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eBook ISBN: 978-1-101-61818-9
Library of Congress Cataloging-in-Publication Data
Henry, Christina, 1974–
Alice / Christina Henry.
pages ; cm
1. Imaginary places—Fiction. I. Carroll, Lewis, 1832–1898. Alice’s adventures in Wonderland. II. Title.
Ace trade paperback edition / August 2015
Cover illustration © Pep Monserrat; border 1 © volha Manusovich / iStock / Thinkstock; border 2 © traffico/Shutterstock.
Cover design by Judith Lagerman
This is a work of fiction. Names, characters, places, and incidents either are the product of the author’s imagination or are used fictitiously, and any resemblance to actual persons, living or dead, business establishments, events, or locales is entirely coincidental.
For Danielle Stockley, because you believed in Maddy and Alice and me
If she moved her head all the way up against the wall and tilted it to the left she could just see the edge of the moon through the bars. Just a silver sliver, almost close enough to eat. A sliver of cheese, a sliver of cake, a cup of tea to be polite. Someone had given her a cup of tea once, someone with blue-green eyes and long ears. Funny how she couldn’t remember his face, though. All that part was hazy, her memory of him wrapped in smoke but for the eyes and ears. And the ears were long and furry.
When they found her all she would say was, “The Rabbit. The Rabbit. The Rabbit.” Over and over. When she acted like that they said she was mad. Alice knew she wasn’t mad. Maybe. Not deep down. But the powders they gave her made the world all muzzy and sideways and sometimes she
Everything had happened just as she said, when she could say something besides “Rabbit.” She and Dor went into the Old City for Dor’s birthday. Sixteenth birthday. Sixteen candles on your cake, a sliver of cake and a cup of tea for you, my dear. They both went in, but only Alice came out. Two weeks later came Alice, covered in blood, babbling about tea and a rabbit, wearing a dress that wasn’t hers. Red running down the insides of her legs and blue marks on her thighs were fingers had been.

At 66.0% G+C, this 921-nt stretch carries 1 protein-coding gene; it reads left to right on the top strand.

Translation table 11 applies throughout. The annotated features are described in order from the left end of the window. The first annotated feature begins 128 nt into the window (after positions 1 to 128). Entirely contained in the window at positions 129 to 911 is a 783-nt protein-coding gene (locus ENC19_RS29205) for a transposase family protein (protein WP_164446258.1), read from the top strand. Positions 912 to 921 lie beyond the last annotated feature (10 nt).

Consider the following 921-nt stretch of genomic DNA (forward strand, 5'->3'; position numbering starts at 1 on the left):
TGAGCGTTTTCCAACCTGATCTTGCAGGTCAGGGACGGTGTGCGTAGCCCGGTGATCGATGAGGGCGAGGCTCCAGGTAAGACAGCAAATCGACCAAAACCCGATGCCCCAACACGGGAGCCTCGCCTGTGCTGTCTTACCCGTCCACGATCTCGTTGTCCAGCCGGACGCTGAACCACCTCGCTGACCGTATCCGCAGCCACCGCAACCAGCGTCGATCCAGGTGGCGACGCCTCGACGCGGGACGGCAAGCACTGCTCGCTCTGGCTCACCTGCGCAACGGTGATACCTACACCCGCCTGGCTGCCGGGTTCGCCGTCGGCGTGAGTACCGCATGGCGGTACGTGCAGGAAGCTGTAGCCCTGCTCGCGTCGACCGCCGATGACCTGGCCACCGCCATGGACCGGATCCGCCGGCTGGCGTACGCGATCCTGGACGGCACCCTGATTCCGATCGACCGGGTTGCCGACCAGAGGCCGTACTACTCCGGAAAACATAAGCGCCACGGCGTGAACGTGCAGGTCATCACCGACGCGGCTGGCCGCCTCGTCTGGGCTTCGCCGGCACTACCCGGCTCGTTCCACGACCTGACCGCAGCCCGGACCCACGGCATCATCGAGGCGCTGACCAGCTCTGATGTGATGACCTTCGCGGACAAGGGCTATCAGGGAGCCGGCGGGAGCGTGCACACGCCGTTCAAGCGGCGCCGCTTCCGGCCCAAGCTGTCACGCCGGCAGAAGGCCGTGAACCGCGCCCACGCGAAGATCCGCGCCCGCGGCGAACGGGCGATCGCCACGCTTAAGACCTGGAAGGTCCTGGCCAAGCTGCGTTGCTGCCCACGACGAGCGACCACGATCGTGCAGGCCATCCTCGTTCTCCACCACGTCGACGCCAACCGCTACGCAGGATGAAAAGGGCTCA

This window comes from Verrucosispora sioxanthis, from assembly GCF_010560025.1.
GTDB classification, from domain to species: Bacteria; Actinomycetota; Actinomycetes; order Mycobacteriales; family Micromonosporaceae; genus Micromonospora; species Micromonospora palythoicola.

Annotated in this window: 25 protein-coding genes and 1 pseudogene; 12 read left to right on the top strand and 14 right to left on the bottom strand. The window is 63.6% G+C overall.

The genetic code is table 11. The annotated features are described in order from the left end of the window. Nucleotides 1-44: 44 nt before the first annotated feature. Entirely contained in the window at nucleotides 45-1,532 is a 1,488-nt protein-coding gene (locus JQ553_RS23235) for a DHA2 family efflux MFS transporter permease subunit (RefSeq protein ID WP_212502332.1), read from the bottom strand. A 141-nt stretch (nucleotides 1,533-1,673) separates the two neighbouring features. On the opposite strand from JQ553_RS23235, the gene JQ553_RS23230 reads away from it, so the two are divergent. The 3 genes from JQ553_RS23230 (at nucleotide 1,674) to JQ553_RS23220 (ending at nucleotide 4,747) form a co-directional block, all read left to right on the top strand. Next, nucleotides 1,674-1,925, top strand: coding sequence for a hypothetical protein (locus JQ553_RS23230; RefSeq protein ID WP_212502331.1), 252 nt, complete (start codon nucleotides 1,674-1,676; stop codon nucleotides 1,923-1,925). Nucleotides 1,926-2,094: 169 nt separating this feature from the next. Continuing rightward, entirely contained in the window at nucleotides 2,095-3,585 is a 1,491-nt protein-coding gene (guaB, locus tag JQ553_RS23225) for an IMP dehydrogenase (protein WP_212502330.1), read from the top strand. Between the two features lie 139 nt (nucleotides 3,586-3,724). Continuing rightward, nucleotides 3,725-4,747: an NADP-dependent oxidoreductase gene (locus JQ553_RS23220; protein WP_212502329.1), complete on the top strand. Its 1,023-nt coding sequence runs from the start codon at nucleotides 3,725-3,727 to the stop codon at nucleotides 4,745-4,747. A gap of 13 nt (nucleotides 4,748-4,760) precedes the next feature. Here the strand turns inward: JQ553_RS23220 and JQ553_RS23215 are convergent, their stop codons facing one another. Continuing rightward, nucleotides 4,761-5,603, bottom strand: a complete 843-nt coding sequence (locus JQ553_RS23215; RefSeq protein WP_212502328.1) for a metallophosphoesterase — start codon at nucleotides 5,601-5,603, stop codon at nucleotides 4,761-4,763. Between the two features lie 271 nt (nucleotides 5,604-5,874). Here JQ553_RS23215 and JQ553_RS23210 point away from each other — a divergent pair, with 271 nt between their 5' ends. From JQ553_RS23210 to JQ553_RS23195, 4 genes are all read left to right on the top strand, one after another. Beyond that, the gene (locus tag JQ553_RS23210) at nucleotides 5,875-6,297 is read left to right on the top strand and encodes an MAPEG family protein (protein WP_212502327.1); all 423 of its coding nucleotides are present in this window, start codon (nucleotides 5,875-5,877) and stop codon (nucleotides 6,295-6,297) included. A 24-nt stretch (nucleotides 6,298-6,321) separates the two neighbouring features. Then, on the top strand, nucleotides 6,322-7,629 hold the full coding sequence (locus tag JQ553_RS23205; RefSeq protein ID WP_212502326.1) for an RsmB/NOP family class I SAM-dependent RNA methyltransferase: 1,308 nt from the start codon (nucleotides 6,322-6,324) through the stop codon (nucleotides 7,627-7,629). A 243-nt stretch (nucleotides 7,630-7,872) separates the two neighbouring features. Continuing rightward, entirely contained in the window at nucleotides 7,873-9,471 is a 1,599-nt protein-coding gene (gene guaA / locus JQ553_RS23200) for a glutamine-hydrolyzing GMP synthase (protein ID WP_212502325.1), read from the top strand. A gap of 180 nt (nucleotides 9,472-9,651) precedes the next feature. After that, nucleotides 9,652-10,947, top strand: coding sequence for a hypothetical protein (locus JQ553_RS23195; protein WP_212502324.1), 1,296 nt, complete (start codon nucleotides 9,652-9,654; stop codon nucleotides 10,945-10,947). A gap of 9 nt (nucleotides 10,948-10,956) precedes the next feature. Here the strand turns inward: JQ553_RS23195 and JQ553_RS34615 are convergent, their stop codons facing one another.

Her hand went without thought to her left cheek, touched the long thick scar that followed the line of bone from her hairline to the top of her lip. Her face had been flayed open when they found her, and she couldn’t say how or why. It had been open for a long while, the blood oozing from it gone black and brackish, the skin around it tattered at the edges. The doctors told her parents they had done their best, but she would never be beautiful again.
Her sister said it was her own fault. If she had stayed out of the Old City as she was supposed to, this never would have happened. There was a reason why they lived in the New City, the ring of shiny new buildings that kept the Old City at bay. The Old City wasn’t for people like them. It was for the filth you threw away. All children were warned about the dangers of straying to the Old City. Alice didn’t belong there.
The hospital where Alice had lived for the last ten years was in the Old City, so her sister was wrong. Alice did belong there.
Sometimes her parents came to visit, doing their duty; their noses wrinkled like she was something that smelled bad, even though the attendants always dragged her out and gave her a bath first. She hated the baths. They were icy cold and rough with scrubbing, and she was never permitted to clean herself. If she struggled or cried out they would hit her with the bath brush or pinch hard enough to leave a mark, always somewhere that couldn’t be seen, the side of her breast or the soft part of her belly, with a promise of “more where that came from” unless she behaved.